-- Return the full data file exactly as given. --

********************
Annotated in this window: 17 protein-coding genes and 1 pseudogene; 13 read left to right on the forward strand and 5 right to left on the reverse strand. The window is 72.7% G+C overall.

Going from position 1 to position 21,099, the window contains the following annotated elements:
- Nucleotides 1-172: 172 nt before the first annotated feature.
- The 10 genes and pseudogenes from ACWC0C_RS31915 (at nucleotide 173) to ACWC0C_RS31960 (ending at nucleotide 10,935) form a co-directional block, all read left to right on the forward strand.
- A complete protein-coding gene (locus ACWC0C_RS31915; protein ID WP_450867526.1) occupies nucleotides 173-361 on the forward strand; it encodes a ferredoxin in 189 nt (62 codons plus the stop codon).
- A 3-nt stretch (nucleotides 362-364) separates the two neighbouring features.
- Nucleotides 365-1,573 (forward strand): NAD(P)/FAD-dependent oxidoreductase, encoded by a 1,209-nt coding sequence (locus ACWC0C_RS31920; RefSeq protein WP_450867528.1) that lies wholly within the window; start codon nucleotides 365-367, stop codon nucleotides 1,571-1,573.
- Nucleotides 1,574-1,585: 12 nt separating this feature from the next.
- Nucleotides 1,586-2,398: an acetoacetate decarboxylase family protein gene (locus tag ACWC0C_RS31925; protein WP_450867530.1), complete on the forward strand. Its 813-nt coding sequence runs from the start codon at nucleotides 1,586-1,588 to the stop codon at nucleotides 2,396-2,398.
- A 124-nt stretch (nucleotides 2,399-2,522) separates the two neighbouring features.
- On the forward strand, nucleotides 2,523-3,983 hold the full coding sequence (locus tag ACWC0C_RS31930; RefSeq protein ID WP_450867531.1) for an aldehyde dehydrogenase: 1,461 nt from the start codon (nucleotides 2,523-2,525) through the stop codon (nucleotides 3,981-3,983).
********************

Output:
Annotated in this window: 17 protein-coding genes and 1 pseudogene; 13 read left to right on the forward strand and 5 right to left on the reverse strand. The window is 72.7% G+C overall.

Going from position 1 to position 21,099, the window contains the following annotated elements:
- Nucleotides 1-172: 172 nt before the first annotated feature.
- The 10 genes and pseudogenes from ACWC0C_RS31915 (at nucleotide 173) to ACWC0C_RS31960 (ending at nucleotide 10,935) form a co-directional block, all read left to right on the forward strand.
- A complete protein-coding gene (locus ACWC0C_RS31915; protein ID WP_450867526.1) occupies nucleotides 173-361 on the forward strand; it encodes a ferredoxin in 189 nt (62 codons plus the stop codon).
- A 3-nt stretch (nucleotides 362-364) separates the two neighbouring features.
- Nucleotides 365-1,573 (forward strand): NAD(P)/FAD-dependent oxidoreductase, encoded by a 1,209-nt coding sequence (locus ACWC0C_RS31920; RefSeq protein WP_450867528.1) that lies wholly within the window; start codon nucleotides 365-367, stop codon nucleotides 1,571-1,573.
- Nucleotides 1,574-1,585: 12 nt separating this feature from the next.
- Nucleotides 1,586-2,398: an acetoacetate decarboxylase family protein gene (locus tag ACWC0C_RS31925; protein WP_450867530.1), complete on the forward strand. Its 813-nt coding sequence runs from the start codon at nucleotides 1,586-1,588 to the stop codon at nucleotides 2,396-2,398.
- A 124-nt stretch (nucleotides 2,399-2,522) separates the two neighbouring features.
- On the forward strand, nucleotides 2,523-3,983 hold the full coding sequence (locus tag ACWC0C_RS31930; RefSeq protein ID WP_450867531.1) for an aldehyde dehydrogenase: 1,461 nt from the start codon (nucleotides 2,523-2,525) through the stop codon (nucleotides 3,981-3,983).